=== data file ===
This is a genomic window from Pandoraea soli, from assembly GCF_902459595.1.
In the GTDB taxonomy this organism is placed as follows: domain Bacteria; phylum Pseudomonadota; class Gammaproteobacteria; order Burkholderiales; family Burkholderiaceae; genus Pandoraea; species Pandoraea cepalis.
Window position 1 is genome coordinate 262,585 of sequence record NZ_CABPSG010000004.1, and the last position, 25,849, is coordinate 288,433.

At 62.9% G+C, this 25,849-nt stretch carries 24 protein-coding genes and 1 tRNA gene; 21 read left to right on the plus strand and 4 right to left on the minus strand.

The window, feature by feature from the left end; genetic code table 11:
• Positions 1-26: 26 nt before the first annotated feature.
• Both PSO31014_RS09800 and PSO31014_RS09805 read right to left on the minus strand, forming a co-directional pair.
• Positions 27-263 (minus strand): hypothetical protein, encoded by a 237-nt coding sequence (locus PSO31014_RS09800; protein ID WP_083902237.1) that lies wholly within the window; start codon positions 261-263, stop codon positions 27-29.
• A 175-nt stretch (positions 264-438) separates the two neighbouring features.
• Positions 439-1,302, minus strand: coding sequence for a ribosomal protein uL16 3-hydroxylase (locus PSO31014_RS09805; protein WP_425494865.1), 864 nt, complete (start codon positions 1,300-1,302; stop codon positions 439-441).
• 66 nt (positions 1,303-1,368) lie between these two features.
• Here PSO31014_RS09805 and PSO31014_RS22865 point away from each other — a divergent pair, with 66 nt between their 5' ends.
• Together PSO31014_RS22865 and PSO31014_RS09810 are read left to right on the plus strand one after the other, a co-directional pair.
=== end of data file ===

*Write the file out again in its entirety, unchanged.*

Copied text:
This is a genomic window from Pandoraea soli, from assembly GCF_902459595.1.
In the GTDB taxonomy this organism is placed as follows: domain Bacteria; phylum Pseudomonadota; class Gammaproteobacteria; order Burkholderiales; family Burkholderiaceae; genus Pandoraea; species Pandoraea cepalis.
Window position 1 is genome coordinate 262,585 of sequence record NZ_CABPSG010000004.1, and the last position, 25,849, is coordinate 288,433.

At 62.9% G+C, this 25,849-nt stretch carries 24 protein-coding genes and 1 tRNA gene; 21 read left to right on the plus strand and 4 right to left on the minus strand.

The window, feature by feature from the left end; genetic code table 11:
• Positions 1-26: 26 nt before the first annotated feature.
• Both PSO31014_RS09800 and PSO31014_RS09805 read right to left on the minus strand, forming a co-directional pair.
• Positions 27-263 (minus strand): hypothetical protein, encoded by a 237-nt coding sequence (locus PSO31014_RS09800; protein ID WP_083902237.1) that lies wholly within the window; start codon positions 261-263, stop codon positions 27-29.
• A 175-nt stretch (positions 264-438) separates the two neighbouring features.
• Positions 439-1,302, minus strand: coding sequence for a ribosomal protein uL16 3-hydroxylase (locus PSO31014_RS09805; protein WP_425494865.1), 864 nt, complete (start codon positions 1,300-1,302; stop codon positions 439-441).
• 66 nt (positions 1,303-1,368) lie between these two features.
• Here PSO31014_RS09805 and PSO31014_RS22865 point away from each other — a divergent pair, with 66 nt between their 5' ends.
• Together PSO31014_RS22865 and PSO31014_RS09810 are read left to right on the plus strand one after the other, a co-directional pair.